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4 Social Media Mistakes Southeast Asian Start-ups Should Never Make

Houston, I made a boo-boo.

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BY Pauline Mendoza - 07 Apr 2017

PHOTO CREDIT: Getty Images

Here are some pretty compelling numbers posted by Social Media Today: Today, 22 percent of the world’s population use Facebook, with 76 percent logging on to the platform daily in 2016. On Twitter, 81 percent of millennials check their accounts once a day. On Snapchat, over 400 million snaps are shared per day and almost 9,000 photos are shared every second. Thirty-two percent of teenagers regard Instagram their most important social network. And 450 million people are on LinkedIn.

With the amount of people your brand can reach on social media each day, start-ups can’t afford to make a slip—and yet some brands still do.

Here are four social media mistakes by global brands and what Southeast Asians can learn from them:


1. Not doing enough research

Clothing brand American Apparel mistakenly posted a photo on its Tumblr page it tagged as “Smoke Clouds,” but was in fact the image of the Challenger space shuttle disaster in 1986. It was soon taken down after commenters pointed out the mishap. In a statement posted on Twitter, “A young social media employee who was born after the Challenger tragedy unfortunately re-blogged a photograph of the explosion on our Tumblr account, unaware of the context.”

The lesson here? Before posting anything, proofread and fact-check. Check every word and every element of the photo you’re about to make public.


2. Not having all bases covered

When iPhone 6 Plus was released, people who usually put their phones in their back pockets noticed the phones started bending. Not wanting to miss out an opportunity, LG France attempted to poke fun at this tech design mishap and tweeted “Our smartphones don’t bend, they are naturally curved ;) #bendgate.”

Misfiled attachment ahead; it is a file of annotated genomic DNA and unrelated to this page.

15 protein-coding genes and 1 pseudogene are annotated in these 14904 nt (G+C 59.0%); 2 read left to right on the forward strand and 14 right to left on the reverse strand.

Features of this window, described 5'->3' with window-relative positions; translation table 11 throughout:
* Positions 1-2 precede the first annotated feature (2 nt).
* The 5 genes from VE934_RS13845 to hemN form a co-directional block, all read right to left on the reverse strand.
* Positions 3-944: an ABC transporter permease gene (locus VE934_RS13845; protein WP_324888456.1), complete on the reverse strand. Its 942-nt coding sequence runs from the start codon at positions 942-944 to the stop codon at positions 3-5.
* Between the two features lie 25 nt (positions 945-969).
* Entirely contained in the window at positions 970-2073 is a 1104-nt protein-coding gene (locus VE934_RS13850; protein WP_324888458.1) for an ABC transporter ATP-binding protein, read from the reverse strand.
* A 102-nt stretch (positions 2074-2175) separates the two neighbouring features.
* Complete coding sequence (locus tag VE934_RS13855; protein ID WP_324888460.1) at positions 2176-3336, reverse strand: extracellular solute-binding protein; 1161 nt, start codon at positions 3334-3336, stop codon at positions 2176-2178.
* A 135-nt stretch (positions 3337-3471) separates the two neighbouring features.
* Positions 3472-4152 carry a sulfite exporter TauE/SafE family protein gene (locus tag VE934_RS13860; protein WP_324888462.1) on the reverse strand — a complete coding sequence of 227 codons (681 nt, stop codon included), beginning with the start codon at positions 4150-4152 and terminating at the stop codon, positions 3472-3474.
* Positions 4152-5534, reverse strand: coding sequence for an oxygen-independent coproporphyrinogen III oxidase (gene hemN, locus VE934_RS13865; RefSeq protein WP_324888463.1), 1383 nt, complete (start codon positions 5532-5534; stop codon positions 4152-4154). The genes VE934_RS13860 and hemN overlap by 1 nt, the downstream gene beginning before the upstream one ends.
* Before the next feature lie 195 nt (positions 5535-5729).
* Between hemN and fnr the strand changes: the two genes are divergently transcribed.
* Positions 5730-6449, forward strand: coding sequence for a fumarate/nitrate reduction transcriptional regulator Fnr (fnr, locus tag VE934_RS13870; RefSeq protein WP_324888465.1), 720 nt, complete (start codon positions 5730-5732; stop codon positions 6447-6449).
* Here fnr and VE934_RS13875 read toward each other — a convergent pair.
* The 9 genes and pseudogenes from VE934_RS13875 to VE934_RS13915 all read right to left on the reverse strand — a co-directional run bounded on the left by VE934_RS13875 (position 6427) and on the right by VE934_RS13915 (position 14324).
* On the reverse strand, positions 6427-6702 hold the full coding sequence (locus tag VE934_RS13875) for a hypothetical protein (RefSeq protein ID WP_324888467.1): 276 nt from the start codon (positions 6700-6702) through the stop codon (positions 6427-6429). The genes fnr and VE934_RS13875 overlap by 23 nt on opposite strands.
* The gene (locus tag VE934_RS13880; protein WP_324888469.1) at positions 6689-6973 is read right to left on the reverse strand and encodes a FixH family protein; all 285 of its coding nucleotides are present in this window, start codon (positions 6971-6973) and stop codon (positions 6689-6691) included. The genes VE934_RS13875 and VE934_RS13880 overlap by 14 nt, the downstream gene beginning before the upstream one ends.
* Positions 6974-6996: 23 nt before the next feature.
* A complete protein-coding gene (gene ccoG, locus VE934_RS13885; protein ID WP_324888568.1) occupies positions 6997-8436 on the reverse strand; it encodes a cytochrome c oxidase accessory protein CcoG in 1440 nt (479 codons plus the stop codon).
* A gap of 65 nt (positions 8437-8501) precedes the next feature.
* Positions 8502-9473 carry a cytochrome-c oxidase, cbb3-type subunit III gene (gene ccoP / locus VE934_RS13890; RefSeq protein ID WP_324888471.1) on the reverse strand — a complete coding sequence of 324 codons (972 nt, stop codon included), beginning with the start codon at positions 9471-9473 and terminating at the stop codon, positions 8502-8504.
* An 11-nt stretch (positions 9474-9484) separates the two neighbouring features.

However, it was later revealed that the tweet was sent from an iPhone. Needless to say, the mockery backfired.


3. Not understanding the context behind the conversation

To avoid future mishaps and making apologies for your brand, be sure to understand the conversation happening on social media before joining in.  

After a domestic violence incident, Janay Palmer Rice's decision to stay with NFL player Ray Rice started the Twitter hashtag #WhyIStayed, which immediately trended on the social media platform. Of course, tweets with the hashtag #WhyIStayed talked about domestic violence, but frozen pizza company DiGiorno tried to join the conversation by tweeting “#WhyIStayed You had pizza.”

A few minutes after the backlash, DiGiorno immediately deleted the tweet and followed with “A million apologies. Did not read what the hashtag was about before posting.” The company also sent personalized replies to each person who mentioned them on Twitter because of their offensive, out-of-context post.


4. Not exercising good ‘ol common sense

A PR firm that represented MasterCard tried to utilize Twitter as a publicity platform for the Brit Awards. Their strategy? They required journalists to mention the credit card company on social media to get press credentials for the event where MasterCard is the major sponsor.

The journalists were instructed to tweet using the hashtag #PricelessSurprises and were even sent draft tweets with corresponding time slots.

The good news is that journalists did tweet about MasterCard using the hashtag. The bad news? Owing to the company’s lack of knowledge on journalism ethics, here’s an example of a tweet by a willing journo: “Good press coverage is hard to bribe. For everything else, there's Mastercard. #PricelessSurprises

It goes without saying that anyone can poke fun at your social media campaign and criticize your brand. When they do, be prepared to handle these things professionally, with grace, and you just might turn things around.

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